Over the past weeks, we’ve been talking with school and district leaders as they continue to navigate these new challenges we’re all facing. As students adapt to a new way of learning from home, it’s important to recognize that the pressure to succeed remains, now amplified without their usual means of support.
In addition, parents are struggling to understand the best way to support their children and are desperately seeking guidance and structure from the educators leading this change.
Here at the Instructure Center for Leadership and Learning, we have been consulting with countless school leaders and our own internal experts to learn more about how we can support educators as they strive to find common ground.
Ultimately, we realized a successful transition to learning from home begins with a desire to make learning personal for each student.
To aid in this transition, we took the most prevalent student concerns and narrowed them down to five questions, which we call the Fundamental Five. This simple framework serves as the foundation for improving communication processes—wherever and however learning happens.
The Fundamental Five
1. What am I supposed to do?
With a shift to learning at home, parents and students are feeling particularly stressed about how to structure their days. Sending or posting a detailed schedule of each day’s activities, assignments, and readings with clear directions, expectations, and submission requirements will help keep both students and parents on track. If you are using online resources that require a student login, don’t forget to include easy-access to login information.
2. When is it due?
Many schools are struggling to determine how to get resources to students and are finding it even more difficult to collect student work. Many districts are opting out on collecting assignments and are choosing to focus on an extended continuous learning model. If you are going to apply due dates to assignments, it’s important to make sure there is clarity around when work should be completed and how students should turn their work in to teachers.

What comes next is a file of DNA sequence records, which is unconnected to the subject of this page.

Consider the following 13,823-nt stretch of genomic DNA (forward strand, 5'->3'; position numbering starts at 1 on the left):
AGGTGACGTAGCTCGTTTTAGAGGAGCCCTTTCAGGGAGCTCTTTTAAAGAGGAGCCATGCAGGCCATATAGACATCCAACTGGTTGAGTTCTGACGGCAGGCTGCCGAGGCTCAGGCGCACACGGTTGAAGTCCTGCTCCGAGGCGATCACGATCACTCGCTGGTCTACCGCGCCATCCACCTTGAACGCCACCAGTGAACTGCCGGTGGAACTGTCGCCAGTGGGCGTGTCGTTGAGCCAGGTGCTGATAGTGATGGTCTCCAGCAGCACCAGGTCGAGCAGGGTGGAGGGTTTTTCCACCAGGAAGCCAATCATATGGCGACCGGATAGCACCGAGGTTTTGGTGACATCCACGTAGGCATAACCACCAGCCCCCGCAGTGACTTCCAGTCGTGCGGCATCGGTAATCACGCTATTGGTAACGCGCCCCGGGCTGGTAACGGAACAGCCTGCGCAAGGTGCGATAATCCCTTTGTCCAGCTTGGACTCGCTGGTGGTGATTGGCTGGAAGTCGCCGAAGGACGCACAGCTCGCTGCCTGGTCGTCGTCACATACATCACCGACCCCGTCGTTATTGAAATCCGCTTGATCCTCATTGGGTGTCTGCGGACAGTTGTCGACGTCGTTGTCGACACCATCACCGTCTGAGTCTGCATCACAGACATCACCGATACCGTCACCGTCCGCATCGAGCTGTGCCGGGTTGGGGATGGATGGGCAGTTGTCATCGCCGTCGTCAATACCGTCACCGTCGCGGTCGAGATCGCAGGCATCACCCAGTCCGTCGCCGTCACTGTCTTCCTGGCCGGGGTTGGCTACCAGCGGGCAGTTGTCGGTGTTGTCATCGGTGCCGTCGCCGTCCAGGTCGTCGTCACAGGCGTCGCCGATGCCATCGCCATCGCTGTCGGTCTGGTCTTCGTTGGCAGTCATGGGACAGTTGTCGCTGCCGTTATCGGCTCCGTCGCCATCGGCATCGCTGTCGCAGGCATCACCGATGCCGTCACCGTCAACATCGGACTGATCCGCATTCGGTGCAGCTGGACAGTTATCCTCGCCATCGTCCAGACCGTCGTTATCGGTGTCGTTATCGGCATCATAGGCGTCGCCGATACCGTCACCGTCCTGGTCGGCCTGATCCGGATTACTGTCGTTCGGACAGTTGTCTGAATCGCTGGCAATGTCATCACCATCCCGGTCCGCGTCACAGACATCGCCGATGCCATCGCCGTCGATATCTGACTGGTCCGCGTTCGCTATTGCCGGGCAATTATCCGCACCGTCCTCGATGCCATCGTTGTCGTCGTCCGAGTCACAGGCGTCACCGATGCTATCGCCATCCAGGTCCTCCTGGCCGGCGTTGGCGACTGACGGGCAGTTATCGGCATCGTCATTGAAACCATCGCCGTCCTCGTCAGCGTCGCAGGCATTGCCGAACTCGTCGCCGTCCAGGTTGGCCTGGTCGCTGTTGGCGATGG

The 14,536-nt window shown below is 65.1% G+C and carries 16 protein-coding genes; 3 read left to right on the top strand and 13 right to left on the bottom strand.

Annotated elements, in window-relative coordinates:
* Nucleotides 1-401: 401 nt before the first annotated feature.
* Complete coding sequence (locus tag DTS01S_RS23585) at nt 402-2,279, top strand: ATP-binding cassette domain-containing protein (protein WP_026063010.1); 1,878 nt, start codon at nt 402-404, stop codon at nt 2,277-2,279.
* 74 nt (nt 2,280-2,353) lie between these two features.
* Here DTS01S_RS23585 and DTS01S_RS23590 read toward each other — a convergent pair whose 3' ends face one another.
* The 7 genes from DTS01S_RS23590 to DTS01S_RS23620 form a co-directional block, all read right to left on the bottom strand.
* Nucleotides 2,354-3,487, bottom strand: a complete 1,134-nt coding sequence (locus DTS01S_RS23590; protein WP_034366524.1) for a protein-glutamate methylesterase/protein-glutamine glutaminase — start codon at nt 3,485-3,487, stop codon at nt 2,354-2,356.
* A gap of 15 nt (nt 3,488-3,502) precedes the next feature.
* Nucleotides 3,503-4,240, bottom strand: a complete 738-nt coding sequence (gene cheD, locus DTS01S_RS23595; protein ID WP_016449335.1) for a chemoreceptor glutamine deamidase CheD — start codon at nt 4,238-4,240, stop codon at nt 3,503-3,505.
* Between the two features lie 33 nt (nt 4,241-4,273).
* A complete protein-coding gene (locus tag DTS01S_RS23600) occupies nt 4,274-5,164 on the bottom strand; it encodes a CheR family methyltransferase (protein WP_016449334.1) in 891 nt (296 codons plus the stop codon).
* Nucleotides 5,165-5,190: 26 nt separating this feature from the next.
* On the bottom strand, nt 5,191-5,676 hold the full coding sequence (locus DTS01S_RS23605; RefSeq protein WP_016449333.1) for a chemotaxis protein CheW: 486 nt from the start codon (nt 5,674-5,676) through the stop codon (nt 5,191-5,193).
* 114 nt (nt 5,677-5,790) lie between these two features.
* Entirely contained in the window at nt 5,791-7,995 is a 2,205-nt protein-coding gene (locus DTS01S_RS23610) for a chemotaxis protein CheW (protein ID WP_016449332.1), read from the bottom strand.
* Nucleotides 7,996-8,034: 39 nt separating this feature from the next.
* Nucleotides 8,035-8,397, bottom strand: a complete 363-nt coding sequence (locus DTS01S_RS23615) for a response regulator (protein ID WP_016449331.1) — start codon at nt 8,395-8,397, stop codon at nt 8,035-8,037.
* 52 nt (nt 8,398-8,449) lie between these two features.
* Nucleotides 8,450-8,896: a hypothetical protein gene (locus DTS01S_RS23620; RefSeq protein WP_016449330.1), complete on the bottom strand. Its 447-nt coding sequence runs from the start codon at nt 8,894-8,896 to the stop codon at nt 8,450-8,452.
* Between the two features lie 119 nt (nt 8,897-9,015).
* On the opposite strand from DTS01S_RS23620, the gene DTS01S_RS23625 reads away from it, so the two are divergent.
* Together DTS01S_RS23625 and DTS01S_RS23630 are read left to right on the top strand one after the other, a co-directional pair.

3. How did I do?
Providing feedback to students while they are learning from home can be challenging, but it is even more important now that you are apart. When you provide students feedback on assignments, graded or not, you are communicating to them that the learning process will continue and that you acknowledge their effort. Grades are inevitable. Feedback is personal.
4. Can you help me?
There are parents sitting with their children right now wishing you could step in to provide the support their child needs. We know that communication methods will vary greatly from school to school, but having a clear method for connecting with your students and parents is key.
5. What more can I do?
Like it or not, students are still worried about their grades. The transition to learning from home is likely to create additional stress and uncertainty around grading practices as students adjust to the new normal. Creating additional and alternative opportunities for students to demonstrate understanding and show that they are meeting expectations is essential to alleviating stress.
Students and parents will continue to face many trials that don’t fall into your sphere of influence, but they are depending on you now more than ever to provide clarity and consistency around the work that needs to be done.
As the need for remote learning continues, opportunities will arise to learn and adapt as a community, as we are all committed to ensuring the success of our students.
- Cheers and questions as some states and big school districts remove virtual learning option for fall - June 18, 2021
- 4 steps to support student mental health as schools reopen - June 17, 2021
- Data doesn’t talk–people do - June 17, 2021